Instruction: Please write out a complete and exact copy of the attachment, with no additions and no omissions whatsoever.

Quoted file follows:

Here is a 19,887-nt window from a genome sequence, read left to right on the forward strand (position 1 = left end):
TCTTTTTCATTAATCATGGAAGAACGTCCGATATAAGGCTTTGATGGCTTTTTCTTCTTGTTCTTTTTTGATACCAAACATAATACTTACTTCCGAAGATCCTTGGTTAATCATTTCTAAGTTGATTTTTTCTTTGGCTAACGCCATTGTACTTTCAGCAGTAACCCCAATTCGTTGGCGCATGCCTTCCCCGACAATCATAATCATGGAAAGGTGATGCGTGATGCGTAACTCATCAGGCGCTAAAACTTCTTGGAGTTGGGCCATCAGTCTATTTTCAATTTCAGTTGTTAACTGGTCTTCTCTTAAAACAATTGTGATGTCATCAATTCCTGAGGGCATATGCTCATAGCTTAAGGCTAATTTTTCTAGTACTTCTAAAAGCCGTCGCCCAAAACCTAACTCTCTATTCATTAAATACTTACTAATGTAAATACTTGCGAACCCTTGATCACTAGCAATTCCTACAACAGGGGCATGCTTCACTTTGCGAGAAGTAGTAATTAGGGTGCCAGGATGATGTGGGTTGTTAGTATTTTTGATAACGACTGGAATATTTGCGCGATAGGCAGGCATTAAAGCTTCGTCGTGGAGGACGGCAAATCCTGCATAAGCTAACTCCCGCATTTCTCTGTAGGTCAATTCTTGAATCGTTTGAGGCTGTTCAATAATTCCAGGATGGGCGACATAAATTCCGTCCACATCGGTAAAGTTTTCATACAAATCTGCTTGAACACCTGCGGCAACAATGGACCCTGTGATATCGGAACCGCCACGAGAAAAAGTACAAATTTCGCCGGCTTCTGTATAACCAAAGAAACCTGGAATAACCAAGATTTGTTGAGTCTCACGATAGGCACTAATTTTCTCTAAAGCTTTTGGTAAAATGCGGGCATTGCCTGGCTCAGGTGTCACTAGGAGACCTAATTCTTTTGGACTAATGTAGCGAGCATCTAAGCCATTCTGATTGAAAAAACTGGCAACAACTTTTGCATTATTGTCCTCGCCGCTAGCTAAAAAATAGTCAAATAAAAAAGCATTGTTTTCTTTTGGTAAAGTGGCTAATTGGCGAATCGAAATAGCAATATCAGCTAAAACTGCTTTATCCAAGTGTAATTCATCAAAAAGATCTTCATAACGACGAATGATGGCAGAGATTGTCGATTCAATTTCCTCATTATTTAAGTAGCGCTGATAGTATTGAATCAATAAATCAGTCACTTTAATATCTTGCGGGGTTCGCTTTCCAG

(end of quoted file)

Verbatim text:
Here is a 19,887-nt window from a genome sequence, read left to right on the forward strand (position 1 = left end):
TCTTTTTCATTAATCATGGAAGAACGTCCGATATAAGGCTTTGATGGCTTTTTCTTCTTGTTCTTTTTTGATACCAAACATAATACTTACTTCCGAAGATCCTTGGTTAATCATTTCTAAGTTGATTTTTTCTTTGGCTAACGCCATTGTACTTTCAGCAGTAACCCCAATTCGTTGGCGCATGCCTTCCCCGACAATCATAATCATGGAAAGGTGATGCGTGATGCGTAACTCATCAGGCGCTAAAACTTCTTGGAGTTGGGCCATCAGTCTATTTTCAATTTCAGTTGTTAACTGGTCTTCTCTTAAAACAATTGTGATGTCATCAATTCCTGAGGGCATATGCTCATAGCTTAAGGCTAATTTTTCTAGTACTTCTAAAAGCCGTCGCCCAAAACCTAACTCTCTATTCATTAAATACTTACTAATGTAAATACTTGCGAACCCTTGATCACTAGCAATTCCTACAACAGGGGCATGCTTCACTTTGCGAGAAGTAGTAATTAGGGTGCCAGGATGATGTGGGTTGTTAGTATTTTTGATAACGACTGGAATATTTGCGCGATAGGCAGGCATTAAAGCTTCGTCGTGGAGGACGGCAAATCCTGCATAAGCTAACTCCCGCATTTCTCTGTAGGTCAATTCTTGAATCGTTTGAGGCTGTTCAATAATTCCAGGATGGGCGACATAAATTCCGTCCACATCGGTAAAGTTTTCATACAAATCTGCTTGAACACCTGCGGCAACAATGGACCCTGTGATATCGGAACCGCCACGAGAAAAAGTACAAATTTCGCCGGCTTCTGTATAACCAAAGAAACCTGGAATAACCAAGATTTGTTGAGTCTCACGATAGGCACTAATTTTCTCTAAAGCTTTTGGTAAAATGCGGGCATTGCCTGGCTCAGGTGTCACTAGGAGACCTAATTCTTTTGGACTAATGTAGCGAGCATCTAAGCCATTCTGATTGAAAAAACTGGCAACAACTTTTGCATTATTGTCCTCGCCGCTAGCTAAAAAATAGTCAAATAAAAAAGCATTGTTTTCTTTTGGTAAAGTGGCTAATTGGCGAATCGAAATAGCAATATCAGCTAAAACTGCTTTATCCAAGTGTAATTCATCAAAAAGATCTTCATAACGACGAATGATGGCAGAGATTGTCGATTCAATTTCCTCATTATTTAAGTAGCGCTGATAGTATTGAATCAATAAATCAGTCACTTTAATATCTTGCGGGGTTCGCTTTCCAG